Lord British...Virtual Ecology

Discussions about Richard Garriott's versions of Ultima.
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Lord British...Virtual Ecology

Post by Djeryv »

This is an old video, but interesting on how Garriott was trying to design the ecology of the game and where it went wrong...

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Re: Lord British...Virtual Ecology

Post by Svovl »

Djeryv wrote: Mon Jan 03, 2022 4:55 am This is an old video, but interesting on how Garriott was trying to design the ecology of the game and where it went wrong...
That was one of the things that blew my mind when I first read about Ultima Online and made me count down the days until it was released.
I read about it before I went to school Thursday morning the 22nd of May 1997 in the weekly computer section of the Danish paper Politiken. I just found the article in the newspaper database of the University where I am working :-D
When I first started playing I think I was too overwhelmed with everything to notice that they had disabled this part of the game.

Here's a quote from the article (Google translated from Danish):
The game's built-in economy can also be felt if a city's population has cleared the area around the city of cattle and other edibles. The roaming dragons of the area go mad with hunger and begin to attack the city to suck the marrow out of the bones of the inhabitants.
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Re: Lord British...Virtual Ecology

Post by Iain »

Yeah, didn't they also want to do something similar with other resources and gold?
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Re: Lord British...Virtual Ecology

Post by ExodusDoom »

I do remember in the very early days of the game, that vendors would only buy your crafted goods for so long before they didn't want anymore of them. I think people bitched about not being able to sell their items because some other players already oversaturated the market with theirs so they removed that feature.

Controlling a virtual economy would start with something like, "this world has exactly 1,000,000 gold coins" and that is all there is. Once established, then you have to convince people to go collect gold and then spend it on virtual vendors, where it can then go back into the monster loot pool. Online virtual games don't work like that so they eventually crumble, because players would be pissed if they couldn't find anymore gold on monsters because some dude took 500,000 and put it in their castle and never spends it.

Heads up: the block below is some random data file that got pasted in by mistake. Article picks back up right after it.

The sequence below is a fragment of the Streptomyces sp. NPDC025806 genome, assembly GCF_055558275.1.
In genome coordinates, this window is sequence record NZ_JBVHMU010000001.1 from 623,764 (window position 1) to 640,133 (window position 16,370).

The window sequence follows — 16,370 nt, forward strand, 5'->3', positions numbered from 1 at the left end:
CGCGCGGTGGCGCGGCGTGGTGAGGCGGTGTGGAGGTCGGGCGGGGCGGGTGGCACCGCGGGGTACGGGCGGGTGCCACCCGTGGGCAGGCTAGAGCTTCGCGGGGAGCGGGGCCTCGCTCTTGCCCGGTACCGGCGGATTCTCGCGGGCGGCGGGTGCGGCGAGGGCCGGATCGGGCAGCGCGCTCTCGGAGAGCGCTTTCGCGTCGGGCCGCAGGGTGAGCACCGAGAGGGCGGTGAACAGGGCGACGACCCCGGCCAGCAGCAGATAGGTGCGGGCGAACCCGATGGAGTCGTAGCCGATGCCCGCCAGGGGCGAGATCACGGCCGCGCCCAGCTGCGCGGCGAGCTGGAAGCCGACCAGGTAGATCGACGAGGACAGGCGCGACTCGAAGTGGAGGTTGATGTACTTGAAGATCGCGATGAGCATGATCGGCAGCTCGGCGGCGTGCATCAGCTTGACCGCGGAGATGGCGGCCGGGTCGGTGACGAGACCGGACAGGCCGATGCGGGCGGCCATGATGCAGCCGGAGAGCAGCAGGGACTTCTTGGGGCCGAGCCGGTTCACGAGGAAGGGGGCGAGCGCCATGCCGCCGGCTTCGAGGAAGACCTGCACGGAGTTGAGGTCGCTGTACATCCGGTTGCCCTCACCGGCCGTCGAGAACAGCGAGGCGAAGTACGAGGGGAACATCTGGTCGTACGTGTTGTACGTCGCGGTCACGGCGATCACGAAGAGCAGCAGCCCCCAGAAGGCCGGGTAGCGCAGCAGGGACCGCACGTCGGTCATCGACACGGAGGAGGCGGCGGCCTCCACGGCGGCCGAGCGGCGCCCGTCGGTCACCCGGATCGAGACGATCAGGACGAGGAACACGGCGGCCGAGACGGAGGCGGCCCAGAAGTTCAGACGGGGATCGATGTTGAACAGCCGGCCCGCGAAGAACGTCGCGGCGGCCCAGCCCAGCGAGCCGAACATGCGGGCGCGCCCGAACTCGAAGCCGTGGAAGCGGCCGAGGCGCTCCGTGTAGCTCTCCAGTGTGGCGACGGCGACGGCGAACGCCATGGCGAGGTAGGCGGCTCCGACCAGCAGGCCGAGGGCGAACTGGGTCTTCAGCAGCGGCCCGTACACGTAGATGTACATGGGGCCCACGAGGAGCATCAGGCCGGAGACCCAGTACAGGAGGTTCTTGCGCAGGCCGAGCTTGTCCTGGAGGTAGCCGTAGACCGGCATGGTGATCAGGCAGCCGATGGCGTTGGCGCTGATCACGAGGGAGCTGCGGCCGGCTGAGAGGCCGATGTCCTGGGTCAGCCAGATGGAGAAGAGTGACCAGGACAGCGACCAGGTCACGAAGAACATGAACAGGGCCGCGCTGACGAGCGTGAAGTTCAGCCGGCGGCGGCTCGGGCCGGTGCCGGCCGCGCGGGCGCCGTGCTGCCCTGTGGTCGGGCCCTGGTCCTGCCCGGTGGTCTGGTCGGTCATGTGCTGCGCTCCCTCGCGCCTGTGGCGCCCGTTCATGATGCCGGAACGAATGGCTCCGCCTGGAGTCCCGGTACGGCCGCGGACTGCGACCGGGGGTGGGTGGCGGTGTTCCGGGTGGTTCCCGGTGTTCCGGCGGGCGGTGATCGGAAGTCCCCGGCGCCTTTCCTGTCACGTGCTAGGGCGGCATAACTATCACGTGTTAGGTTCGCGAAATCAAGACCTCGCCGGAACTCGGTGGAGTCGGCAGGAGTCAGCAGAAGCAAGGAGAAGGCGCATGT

So when people like Adam Ant state that his server has a good economy because he tries not to make gold out of thin air, well, that probably only helps the economy from going nuts too soon.
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Re: Lord British...Virtual Ecology

Post by Russianranger »

I actually saw this video only a couple months back. It's really interesting to see an idea that would be considered immersive in this day and age just get upended in a matter of days upon launch. But, as someone mentioned in the comments, the fact of the matter was you gained skill just as easily on the rabbits/deer as you did the wolves and the bears. For newer/weaker characters, there was a definitive boon to slaughtering the herbivores from the get-go. If the herbivores didn't provide skill gain, and the carnivores did, then it would have lent to players leaving the little bunnies be. If the reward for hunting deer was limited to just being able to harvest some meat to save a few coins from having to buy it at the cook, then you'd stave off the majority of players from taking out the smaller fauna. You'd still probably have some bored players still hunting them, but its all about incentive.
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Re: Lord British...Virtual Ecology

Post by LadyEternity »

Richard was my hero growing up and I always enjoy watching his video's. His Ultima games have always been my favorites. I think The Black Gate and Serpent Isle were the best. Pagan was okay. I actually really enjoyed Ascension. Went through it 4 times, bugs and all. :lol:

It's interesting how players can break well thought-out systems. I find it fascinating. Players will never behave in a totally predictable manner. This is probably why Alpha/Beta tests and stress tests became a thing. To be fair, if the initial launch of UO would have had the shards and server caps they probably could have left the systems in. I believe it was the 'too many players' which caused the problem. World of Warcraft's use of instancing in zone area's was imo a clever fix for player crowding. Imagine if just that simple tech would have been in the launch of UO.
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